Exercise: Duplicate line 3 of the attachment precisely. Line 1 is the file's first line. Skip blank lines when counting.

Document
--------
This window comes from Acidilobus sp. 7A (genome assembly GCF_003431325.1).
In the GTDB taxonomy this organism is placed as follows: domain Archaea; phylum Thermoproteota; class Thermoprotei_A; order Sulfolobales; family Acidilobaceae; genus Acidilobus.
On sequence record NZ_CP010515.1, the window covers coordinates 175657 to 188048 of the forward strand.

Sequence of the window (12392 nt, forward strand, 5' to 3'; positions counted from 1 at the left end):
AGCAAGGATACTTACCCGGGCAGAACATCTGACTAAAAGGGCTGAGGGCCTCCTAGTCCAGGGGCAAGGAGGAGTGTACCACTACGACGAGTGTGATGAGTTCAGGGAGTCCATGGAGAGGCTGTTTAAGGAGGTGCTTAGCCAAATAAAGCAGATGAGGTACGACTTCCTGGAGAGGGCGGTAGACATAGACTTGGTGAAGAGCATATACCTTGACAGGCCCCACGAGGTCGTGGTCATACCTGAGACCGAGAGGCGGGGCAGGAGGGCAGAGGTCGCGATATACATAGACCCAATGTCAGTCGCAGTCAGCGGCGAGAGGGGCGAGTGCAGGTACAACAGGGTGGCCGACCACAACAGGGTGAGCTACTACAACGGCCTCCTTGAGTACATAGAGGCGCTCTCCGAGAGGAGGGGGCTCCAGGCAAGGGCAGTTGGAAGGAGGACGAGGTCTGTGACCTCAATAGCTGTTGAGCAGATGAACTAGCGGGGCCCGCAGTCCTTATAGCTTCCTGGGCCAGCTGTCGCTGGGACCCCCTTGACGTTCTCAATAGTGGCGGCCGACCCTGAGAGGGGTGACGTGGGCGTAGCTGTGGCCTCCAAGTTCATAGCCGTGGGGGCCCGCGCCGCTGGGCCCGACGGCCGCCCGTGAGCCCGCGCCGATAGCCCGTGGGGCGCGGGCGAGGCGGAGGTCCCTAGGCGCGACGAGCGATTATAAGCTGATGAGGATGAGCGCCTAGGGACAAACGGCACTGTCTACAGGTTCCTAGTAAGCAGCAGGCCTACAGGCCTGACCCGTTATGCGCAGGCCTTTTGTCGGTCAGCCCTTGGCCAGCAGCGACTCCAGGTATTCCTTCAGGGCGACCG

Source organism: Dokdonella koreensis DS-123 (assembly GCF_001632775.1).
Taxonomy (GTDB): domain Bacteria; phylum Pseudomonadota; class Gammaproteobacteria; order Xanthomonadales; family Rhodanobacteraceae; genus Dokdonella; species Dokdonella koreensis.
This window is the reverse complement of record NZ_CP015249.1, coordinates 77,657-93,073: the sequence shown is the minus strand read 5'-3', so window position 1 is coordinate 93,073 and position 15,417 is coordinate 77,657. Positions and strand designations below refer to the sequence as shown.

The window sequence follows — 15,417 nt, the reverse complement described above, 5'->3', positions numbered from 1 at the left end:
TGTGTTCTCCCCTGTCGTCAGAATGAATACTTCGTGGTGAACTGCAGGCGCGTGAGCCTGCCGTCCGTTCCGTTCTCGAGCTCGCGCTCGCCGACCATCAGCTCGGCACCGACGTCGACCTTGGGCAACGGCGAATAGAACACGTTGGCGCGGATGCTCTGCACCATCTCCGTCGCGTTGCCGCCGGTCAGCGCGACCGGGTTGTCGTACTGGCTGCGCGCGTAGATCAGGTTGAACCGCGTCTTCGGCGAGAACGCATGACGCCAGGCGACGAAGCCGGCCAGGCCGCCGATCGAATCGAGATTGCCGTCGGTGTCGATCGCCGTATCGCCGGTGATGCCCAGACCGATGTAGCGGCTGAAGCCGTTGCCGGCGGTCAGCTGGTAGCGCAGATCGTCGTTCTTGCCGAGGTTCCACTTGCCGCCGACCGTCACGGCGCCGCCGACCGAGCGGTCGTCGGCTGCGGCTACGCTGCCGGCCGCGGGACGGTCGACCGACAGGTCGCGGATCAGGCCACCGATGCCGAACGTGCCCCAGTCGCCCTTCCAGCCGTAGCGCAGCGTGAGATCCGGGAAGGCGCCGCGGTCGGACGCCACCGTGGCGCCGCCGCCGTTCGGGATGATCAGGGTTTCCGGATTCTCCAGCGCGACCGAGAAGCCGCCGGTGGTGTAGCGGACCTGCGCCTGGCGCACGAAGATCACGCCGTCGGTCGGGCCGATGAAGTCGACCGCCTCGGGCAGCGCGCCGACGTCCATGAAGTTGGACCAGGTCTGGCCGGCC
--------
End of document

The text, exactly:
On sequence record NZ_CP010515.1, the window covers coordinates 175657 to 188048 of the forward strand.